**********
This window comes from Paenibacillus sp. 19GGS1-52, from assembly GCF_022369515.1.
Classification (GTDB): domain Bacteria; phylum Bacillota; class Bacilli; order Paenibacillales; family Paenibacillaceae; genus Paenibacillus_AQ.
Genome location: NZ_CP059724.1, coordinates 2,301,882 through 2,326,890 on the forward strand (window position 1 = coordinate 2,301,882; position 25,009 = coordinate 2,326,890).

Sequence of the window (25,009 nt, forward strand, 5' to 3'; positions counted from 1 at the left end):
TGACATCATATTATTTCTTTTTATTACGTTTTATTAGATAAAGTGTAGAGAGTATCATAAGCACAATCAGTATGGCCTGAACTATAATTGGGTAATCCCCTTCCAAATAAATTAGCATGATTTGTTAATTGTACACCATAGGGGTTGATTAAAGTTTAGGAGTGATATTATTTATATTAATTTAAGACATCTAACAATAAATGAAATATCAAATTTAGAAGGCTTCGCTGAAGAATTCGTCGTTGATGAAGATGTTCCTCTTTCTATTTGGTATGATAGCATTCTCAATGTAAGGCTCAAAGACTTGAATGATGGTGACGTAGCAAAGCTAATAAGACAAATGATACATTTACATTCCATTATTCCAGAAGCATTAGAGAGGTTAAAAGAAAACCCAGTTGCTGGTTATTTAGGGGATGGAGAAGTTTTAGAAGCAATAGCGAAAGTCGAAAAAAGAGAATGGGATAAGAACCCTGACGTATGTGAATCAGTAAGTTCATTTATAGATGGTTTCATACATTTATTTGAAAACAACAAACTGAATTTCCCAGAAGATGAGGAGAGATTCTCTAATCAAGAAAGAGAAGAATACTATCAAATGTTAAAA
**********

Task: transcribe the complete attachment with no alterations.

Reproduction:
This window comes from Paenibacillus sp. 19GGS1-52, from assembly GCF_022369515.1.
Classification (GTDB): domain Bacteria; phylum Bacillota; class Bacilli; order Paenibacillales; family Paenibacillaceae; genus Paenibacillus_AQ.
Genome location: NZ_CP059724.1, coordinates 2,301,882 through 2,326,890 on the forward strand (window position 1 = coordinate 2,301,882; position 25,009 = coordinate 2,326,890).

Sequence of the window (25,009 nt, forward strand, 5' to 3'; positions counted from 1 at the left end):
TGACATCATATTATTTCTTTTTATTACGTTTTATTAGATAAAGTGTAGAGAGTATCATAAGCACAATCAGTATGGCCTGAACTATAATTGGGTAATCCCCTTCCAAATAAATTAGCATGATTTGTTAATTGTACACCATAGGGGTTGATTAAAGTTTAGGAGTGATATTATTTATATTAATTTAAGACATCTAACAATAAATGAAATATCAAATTTAGAAGGCTTCGCTGAAGAATTCGTCGTTGATGAAGATGTTCCTCTTTCTATTTGGTATGATAGCATTCTCAATGTAAGGCTCAAAGACTTGAATGATGGTGACGTAGCAAAGCTAATAAGACAAATGATACATTTACATTCCATTATTCCAGAAGCATTAGAGAGGTTAAAAGAAAACCCAGTTGCTGGTTATTTAGGGGATGGAGAAGTTTTAGAAGCAATAGCGAAAGTCGAAAAAAGAGAATGGGATAAGAACCCTGACGTATGTGAATCAGTAAGTTCATTTATAGATGGTTTCATACATTTATTTGAAAACAACAAACTGAATTTCCCAGAAGATGAGGAGAGATTCTCTAATCAAGAAAGAGAAGAATACTATCAAATGTTAAAA